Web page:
We ideally need to compare SEA and SVD in patients with small and large deviations of the mechanical axis to establish if they are diagnostic of an intra-articular deformity. In the worst-case scenario, we may find no difference in SEA and SVD with mild or severe deviation of the Mechanical Axis. As a limited goal, we find that our study succeeds in establishing two new measurements to gauge the difference between preoperative and postoperative measurements of deformity parameters used in intra-articular HTOs.

Perhaps, cineradiographic measurements of increased medio-lateral laxity would help differentiate intra- and extraarticular deformities. Perhaps, more sophisticated measurements such as statistical shape analysis of the tibial condyles using 3-dimensional data using CT scans may be more accurate.


  Conclusions Top


We did not find the CPA to be a reliable measurement of intra-articular deformity in surgeries of TCVO. We propose a new set of measurements: The SEA and the SVD to measure the difference in preoperative and postoperative deformity arising from the upper tibia, within the joint.

Declaration of patient consent

The authors certify that they have obtained all appropriate patient consent forms. In the form the patient (s) has/have given his/her/their consent for his/her/their images and other clinical information to be reported in the journal. The patients understand that their names and initials will not be published and due efforts will be made to conceal their identity, but anonymity cannot be guaranteed.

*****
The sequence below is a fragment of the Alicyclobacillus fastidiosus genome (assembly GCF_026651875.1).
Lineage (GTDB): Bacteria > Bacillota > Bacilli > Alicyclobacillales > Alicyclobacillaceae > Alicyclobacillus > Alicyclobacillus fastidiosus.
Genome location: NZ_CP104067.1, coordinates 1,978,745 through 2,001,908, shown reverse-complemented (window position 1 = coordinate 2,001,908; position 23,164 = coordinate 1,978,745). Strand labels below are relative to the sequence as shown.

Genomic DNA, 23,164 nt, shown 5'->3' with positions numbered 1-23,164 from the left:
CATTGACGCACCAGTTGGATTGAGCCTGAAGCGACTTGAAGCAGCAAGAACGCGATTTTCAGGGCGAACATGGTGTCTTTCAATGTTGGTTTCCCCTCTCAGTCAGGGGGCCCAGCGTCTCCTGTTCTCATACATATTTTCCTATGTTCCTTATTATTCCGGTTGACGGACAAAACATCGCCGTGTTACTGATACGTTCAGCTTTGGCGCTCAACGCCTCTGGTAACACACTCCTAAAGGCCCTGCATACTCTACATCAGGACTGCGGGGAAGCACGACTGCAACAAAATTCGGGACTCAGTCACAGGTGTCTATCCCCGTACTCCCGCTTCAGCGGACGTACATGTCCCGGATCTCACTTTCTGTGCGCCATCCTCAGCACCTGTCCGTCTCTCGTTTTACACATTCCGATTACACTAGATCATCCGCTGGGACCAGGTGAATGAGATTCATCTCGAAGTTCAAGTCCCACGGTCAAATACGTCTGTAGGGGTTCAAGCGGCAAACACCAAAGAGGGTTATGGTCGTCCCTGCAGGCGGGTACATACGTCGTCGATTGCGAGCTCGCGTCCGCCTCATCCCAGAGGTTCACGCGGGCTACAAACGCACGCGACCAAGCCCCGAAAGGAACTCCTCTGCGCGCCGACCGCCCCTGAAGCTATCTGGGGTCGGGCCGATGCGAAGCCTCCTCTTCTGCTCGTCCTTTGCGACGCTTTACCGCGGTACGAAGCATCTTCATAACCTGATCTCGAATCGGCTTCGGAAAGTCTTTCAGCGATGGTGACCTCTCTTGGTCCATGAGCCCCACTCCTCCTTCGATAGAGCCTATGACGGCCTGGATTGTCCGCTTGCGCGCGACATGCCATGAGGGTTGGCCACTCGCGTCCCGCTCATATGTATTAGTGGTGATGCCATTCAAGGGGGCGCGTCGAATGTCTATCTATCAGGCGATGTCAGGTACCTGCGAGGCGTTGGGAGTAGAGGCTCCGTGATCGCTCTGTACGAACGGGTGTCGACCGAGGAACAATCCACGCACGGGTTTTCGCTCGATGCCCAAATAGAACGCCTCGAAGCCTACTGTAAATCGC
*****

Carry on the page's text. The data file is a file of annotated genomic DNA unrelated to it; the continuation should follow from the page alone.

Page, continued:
Financial support and sponsorship

Nil.

Conflicts of interest

There are no conflicts of interest.



 
  References Top

1.
Babis GC, An KN, Chao EY, Rand JA, Sim FH. Double level osteotomy of the knee: A method to retain joint-line obliquity clinical results. J Bone Jt Surg 2002;84:1380-8.  Back to cited text no. 1
    
2.
Chaudhary M. Tibial Condylar Valgus Osteotomy (TCVO): An Intra-Articular Osteotomy for Severe Varus Deformities: Rationale and Short Term Results; ESSKA Academy; November 08, 2019. p. 286385. Available from: https://academy.esska.org/esska/2019/esska-speciality-days/286385/milin. [Last accessed on 2020 May 10].  Back to cited text no. 2
    
3.
Schoenecker PL, Johnston R, Rich MM, Capelli AM. Elevation of the medial plateau of the tibia in the treatment of Blount disease. J Bone Jt Surg 1992;74-A:351-8.  Back to cited text no. 3
    
4.